We’ve all known the frustration of minor memory lapses or forgetfulness like what happens when we forget where we’ve put our glasses or misplaced something we need right away. That’s just a tiny sample of the frustration of the Alzheimer’s experience.
Alzheimer’s disease is brought on by the buildup of toxic proteins, called beta amyloid and tau, in the brain.
Beware of the 5 Leading Causes
- Anti-Anxiety Medication – Benzos (benzodiazepines) like lorazepam (Ativan), alprazolam (Xanax) and clonazepam (Klonopin) taken for more than three months was associated with up to a 51% increase in Alzheimer’s disease, according to a study published in the British Medical Journal.
- Trauma to the Head – Brain injuries can leave some people with chronic inflammation of the brain and when microglia are in a constant pro-inflammatory state, they’re not able to clear amyloid beta (which destroys neurons) from the brain effectively.
- Sleep Deprivation – Sleep loss increases the amount of tau in the brain which alters learning, memory and communication between neurons. Since the body eliminates toxins such as amyloid beta protein and tau during sleep, a lack of sleep is a form of stress on the body.
- Lonliness – Being alone is great therapy for some but, essentially, humans are social creatures. Interaction with others is not just desirable, it’s necessary for good health. There were links found between loneliness and the development of dementia in a study in the Journal of Neurology, Neurosurgery and Psychiatry. Researchers found that loneliness gives older adults 1.63 times the odds of developing dementia.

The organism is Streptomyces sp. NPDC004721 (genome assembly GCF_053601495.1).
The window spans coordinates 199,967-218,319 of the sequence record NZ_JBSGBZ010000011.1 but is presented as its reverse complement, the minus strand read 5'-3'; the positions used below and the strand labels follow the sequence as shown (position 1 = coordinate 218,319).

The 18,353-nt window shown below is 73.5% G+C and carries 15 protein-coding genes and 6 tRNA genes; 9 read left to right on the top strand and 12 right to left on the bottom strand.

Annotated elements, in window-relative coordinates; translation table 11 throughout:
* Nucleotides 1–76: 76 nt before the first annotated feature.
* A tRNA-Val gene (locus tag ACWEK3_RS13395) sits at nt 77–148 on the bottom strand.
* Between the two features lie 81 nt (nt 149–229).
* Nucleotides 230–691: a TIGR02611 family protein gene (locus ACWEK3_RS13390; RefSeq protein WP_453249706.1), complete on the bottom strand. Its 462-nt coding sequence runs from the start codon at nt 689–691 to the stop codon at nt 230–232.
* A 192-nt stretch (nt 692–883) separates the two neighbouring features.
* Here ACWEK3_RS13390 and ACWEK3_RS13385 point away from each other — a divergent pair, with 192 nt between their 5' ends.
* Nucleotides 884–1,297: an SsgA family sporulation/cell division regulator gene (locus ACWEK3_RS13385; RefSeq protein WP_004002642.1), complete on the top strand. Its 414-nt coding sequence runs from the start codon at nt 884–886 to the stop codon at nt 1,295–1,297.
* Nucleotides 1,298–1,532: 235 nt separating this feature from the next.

- “Brain Diabetes” – Like other cells in the body, brain cells can develop insulin resistance. Neuroscientist, Suzanne de la Monte, MD, of Brown University believes that Alzheimer’s is a metabolic disease that affects the brain. (Brain cells use glucose as fuel and insulin tells these cells to take up glucose in the blood.)
“Any organ can be affected by insulin resistance,” de la Monte says. “You can have it in the liver- we call that non-alcoholic fatty liver disease. If you get it in the kidney, we call it renal disease. If you get it in the brain, we call it Alzheimer’s.”
Her research over the past few years has revealed that this creates a toxic environment for the brain, leading to the harmful buildup of proteins and neuron death seen in Alzheimer’s. Preliminary studies have shown that inhaled insulin can help reduce symptoms of Alzheimer’s dementia.
How Picamilon Helps
Picamilon is a hybrid nootropic (a Smart Drug also known as N-nicotinoyl-GABA) which provides a tranquilized state of being without causing lethargy. It helps with anxiety and insomnia.
Picamilon is derived from two natural compounds: nicotinic acid (niacin) and gamma-aminobutyric acid (GABA). It’s the neurotransmitter GABA bound to Vitamin B3.